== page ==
Empathy is defined as the ability to understand and share the feelings of another sentient being. I must admit that I live in a bit of a privileged cocoon these days especially since I have not worked at Denver Health now for nearly two years. The most recent job before this full-fledged retirement was in the Urgent Care Clinic, which provided endless opportunity to test my empathic skills. I would then have the opportunity to turn this into compassionate action in the form of some sort of “health care’ delivered hopefully not just out of a sense of duty but with at least a smattering of loving kindness.
This was not always an easy task for me especially as I was approaching the three-quarter mark of my 12-hour shift. Empathy definitely seemed to come easier during the first few hours of the shift with the morning coffee still goosing me along. Though I do not think caffeine is a prerequisite for compassionate action by any means it does seem to help.
There is a rub though when it comes to being compassionate and acting on that empathy. This would be when we are engaged in what some Buddhists call “idiot compassion”. The term may or may not have originated with Chogyam Trungpa Rinpoche and explained by Pema Chodron as follows:
“It refers to something we all do a lot of and call it compassion. In some ways, it’s what’s called enabling. It’s the general tendency to give people what they want because you can’t bear to see them suffering. Basically, you’re not giving them what they need. You’re trying to get away from your feeling of I can’t bear to see them suffering. In other words, you’re doing it for yourself. You’re not really doing it for them.”
The key here for me in Pema’s words is “am I doing it for myself”. I live in central Denver and make a habit of walking many places: to the gym, the store, to catch a bus or go out to eat. This walking business puts me in close proximity with the many homeless who frequent the neighborhood. I can I suppose almost always muster some empathy for the many I see even on a short walk, though some more than others. My years of nursing in the public sector have resulted in my forming almost instantaneous impressions, sometimes right and sometimes wrong, of the folks I see living on the streets. I assume he is nodding from a recent pop of heroin or she really needs to lay-off the meth or that guy needs to be back on his psych meds. Little ladies carting lots of stuff and most probably having some sort of psychiatric issues always get money from me in addition to my empathic unsolicited judgment.
I do though most of the time appreciate just how much hard work is involved in being homeless and on the streets for all of them. The key for me once these folks are encountered is how to act toward them with true compassion and not as an idiot trying to make myself feel good. I am open to suggestions here.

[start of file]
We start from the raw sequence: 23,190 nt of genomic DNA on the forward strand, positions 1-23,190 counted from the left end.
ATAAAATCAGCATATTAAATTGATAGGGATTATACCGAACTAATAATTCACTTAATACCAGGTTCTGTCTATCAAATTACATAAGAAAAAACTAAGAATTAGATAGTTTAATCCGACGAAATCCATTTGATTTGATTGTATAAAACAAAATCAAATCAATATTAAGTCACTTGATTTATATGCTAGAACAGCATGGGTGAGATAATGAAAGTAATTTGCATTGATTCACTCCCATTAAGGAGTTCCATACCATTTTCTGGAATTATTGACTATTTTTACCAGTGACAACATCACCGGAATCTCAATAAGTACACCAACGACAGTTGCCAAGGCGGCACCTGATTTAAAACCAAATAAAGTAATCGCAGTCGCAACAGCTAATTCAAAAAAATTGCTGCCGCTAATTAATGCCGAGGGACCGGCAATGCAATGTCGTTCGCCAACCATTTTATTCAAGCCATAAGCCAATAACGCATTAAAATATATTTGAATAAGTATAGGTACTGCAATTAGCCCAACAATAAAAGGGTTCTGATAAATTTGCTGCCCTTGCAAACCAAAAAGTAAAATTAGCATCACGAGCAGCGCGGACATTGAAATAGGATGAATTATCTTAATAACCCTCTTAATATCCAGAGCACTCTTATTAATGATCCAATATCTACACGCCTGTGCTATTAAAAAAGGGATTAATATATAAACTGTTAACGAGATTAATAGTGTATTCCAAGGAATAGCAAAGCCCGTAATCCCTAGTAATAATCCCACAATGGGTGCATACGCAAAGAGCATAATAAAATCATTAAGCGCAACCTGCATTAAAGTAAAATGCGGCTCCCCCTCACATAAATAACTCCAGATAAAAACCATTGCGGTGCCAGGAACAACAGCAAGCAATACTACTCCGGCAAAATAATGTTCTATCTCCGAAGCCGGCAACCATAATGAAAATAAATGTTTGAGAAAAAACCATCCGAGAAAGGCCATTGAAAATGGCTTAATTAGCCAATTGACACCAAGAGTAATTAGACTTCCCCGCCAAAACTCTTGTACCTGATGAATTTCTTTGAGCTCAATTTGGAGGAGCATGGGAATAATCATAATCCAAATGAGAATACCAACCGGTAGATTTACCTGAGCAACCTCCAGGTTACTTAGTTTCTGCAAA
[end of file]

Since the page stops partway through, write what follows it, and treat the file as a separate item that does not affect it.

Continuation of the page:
I watch very little local news checking the 9News site on line in the morning to see who was murdered last night and what the weather is going to be. I was though pleasantly surprised by a recent piece of investigative journalism done by channel 9. Link provided here:
Channel 9 interviewed 100 homeless people asking various questions. The most startling piece of information gleaned was that 70 of the 100 interviewed preferred to be on the streets even in winter weather rather than in a shelter bed at night. I am very aware that many in our world today have no empathy at all for the homeless so compassion, idiot in nature or not, is unlikely to be coming from them. For those of us able to feel empathy beyond our own tribe what is the best way to act compassionately with loving-kindness and not as an idiot looking only to make ourselves feel better?
It seems that shelter beds and free turkey on Thanksgiving and Christmas are certainly worthwhile efforts that can be supported without it being idiot compassion as long as it doesn’t stop there. Many of the activities aimed at the homeless including handing them cash on street corners do very little to address the root inequities rampant in our American society today. Having had the privileged opportunity to spend time in several large European cities, all with much better social safety nets than we do, the degree to which homelessness exists is much greater it seems in this country. When I am in San Francisco at the B&B the many European guests no matter their home country are always amazed, often distressed and actually a bit dumbfounded by the number of homeless on the streets.
In order to address this we need revolutionary change in this country, to demand anything less makes us all into idiots. We need to be off to the voting booth and the barricades and in addition I personally plan to re-join the Democratic Socialist Party – a group I first connected with in 1968 while at the University of Illinois. Their defining meme is “produce according to your means and take only according to your needs”. Nothing idiotic about that!